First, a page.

The October new home sales report from Census and HUD showed a 25% increase over a low September level. Both months were reported late and together because of the government closer in early October. The 444,000 level reported for October brings sales back to the levels that were established earlier this year. All four regions showed significant increases returning to levels at or above the second quarter averages.
The pause and decline in the third quarter appears to be a reaction to rising interest rates and the rising uncertainty around government debt and deficit resolution that led to the shut down in early October. As rates fell back and the shut down ended, consumers returned to the market. Even with the large variances, the 25.4% change is enough to be considered an increase at the 90% confidence level.
The inventory of new homes for sale dropped back to 183,000 as builders’ inventories suffered from relatively slow building trends in the last several months. Because of the uptick in the sales rate, the months’ supply dipped to 4.9 months, the lowest since the second quarter. The inventory of completed homes is particularly low at 42,000, up slightly from the third quarter and back to levels last seen in the first and second quarter. The completed inventory is important to many potential home buyers who waited to be certain that their existing home sold and hence need a home ready for occupancy.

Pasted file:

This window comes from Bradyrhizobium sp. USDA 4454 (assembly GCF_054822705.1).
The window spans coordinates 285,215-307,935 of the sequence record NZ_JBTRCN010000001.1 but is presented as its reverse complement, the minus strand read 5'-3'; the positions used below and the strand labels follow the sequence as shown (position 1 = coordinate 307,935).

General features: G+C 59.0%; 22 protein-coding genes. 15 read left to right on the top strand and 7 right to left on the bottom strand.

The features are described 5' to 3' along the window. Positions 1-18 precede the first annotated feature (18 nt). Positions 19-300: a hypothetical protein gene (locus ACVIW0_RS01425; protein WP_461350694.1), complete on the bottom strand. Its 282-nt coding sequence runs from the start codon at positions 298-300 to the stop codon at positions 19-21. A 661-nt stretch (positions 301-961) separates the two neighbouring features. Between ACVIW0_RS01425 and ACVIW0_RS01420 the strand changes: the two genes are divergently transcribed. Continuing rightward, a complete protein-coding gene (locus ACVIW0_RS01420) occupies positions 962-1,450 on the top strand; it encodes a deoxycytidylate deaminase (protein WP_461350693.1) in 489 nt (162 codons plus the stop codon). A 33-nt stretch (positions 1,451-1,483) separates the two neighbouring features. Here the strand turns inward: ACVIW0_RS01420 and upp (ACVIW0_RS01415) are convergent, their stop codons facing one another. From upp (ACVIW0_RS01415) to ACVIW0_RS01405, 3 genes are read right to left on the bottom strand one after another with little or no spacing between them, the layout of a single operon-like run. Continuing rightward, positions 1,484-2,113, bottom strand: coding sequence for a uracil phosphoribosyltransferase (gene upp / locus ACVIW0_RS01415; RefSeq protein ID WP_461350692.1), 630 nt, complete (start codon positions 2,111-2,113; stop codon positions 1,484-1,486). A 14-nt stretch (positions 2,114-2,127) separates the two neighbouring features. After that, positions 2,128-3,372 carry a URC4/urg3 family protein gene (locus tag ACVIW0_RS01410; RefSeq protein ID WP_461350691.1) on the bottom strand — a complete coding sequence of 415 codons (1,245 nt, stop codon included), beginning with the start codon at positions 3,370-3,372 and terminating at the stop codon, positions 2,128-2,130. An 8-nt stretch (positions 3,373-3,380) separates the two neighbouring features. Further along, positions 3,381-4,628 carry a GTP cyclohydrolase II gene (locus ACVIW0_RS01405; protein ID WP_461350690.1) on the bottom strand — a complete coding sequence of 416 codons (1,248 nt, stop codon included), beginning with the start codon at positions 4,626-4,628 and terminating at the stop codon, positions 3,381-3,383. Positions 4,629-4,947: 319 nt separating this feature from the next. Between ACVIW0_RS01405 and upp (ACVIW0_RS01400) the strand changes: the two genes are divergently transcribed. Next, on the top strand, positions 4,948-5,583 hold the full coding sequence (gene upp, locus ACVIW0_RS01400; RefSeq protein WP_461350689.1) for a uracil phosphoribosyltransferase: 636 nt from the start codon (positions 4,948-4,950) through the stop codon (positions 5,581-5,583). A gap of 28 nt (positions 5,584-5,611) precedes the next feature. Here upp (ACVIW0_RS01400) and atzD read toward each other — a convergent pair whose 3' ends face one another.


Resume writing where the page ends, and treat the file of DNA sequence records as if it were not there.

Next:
Home prices dipped 0.6% from a year ago (the data is not seasonally adjusted) and that appears to be a result of a rise in sales in the$150,000 to $199,999 range and a fall in sales $300,000 to $399,000 range. Sales were up the most in the Midwest and South, also contributing to the explanation that the virtually no change in prices is driven by composition of sales rather than base home prices.
NAHB expects this sales level to sustain itself through the end of the year as pent up demand continues to feed the market, as interest rates remain low by historic standards and as the supply of existing homes for sale remains low.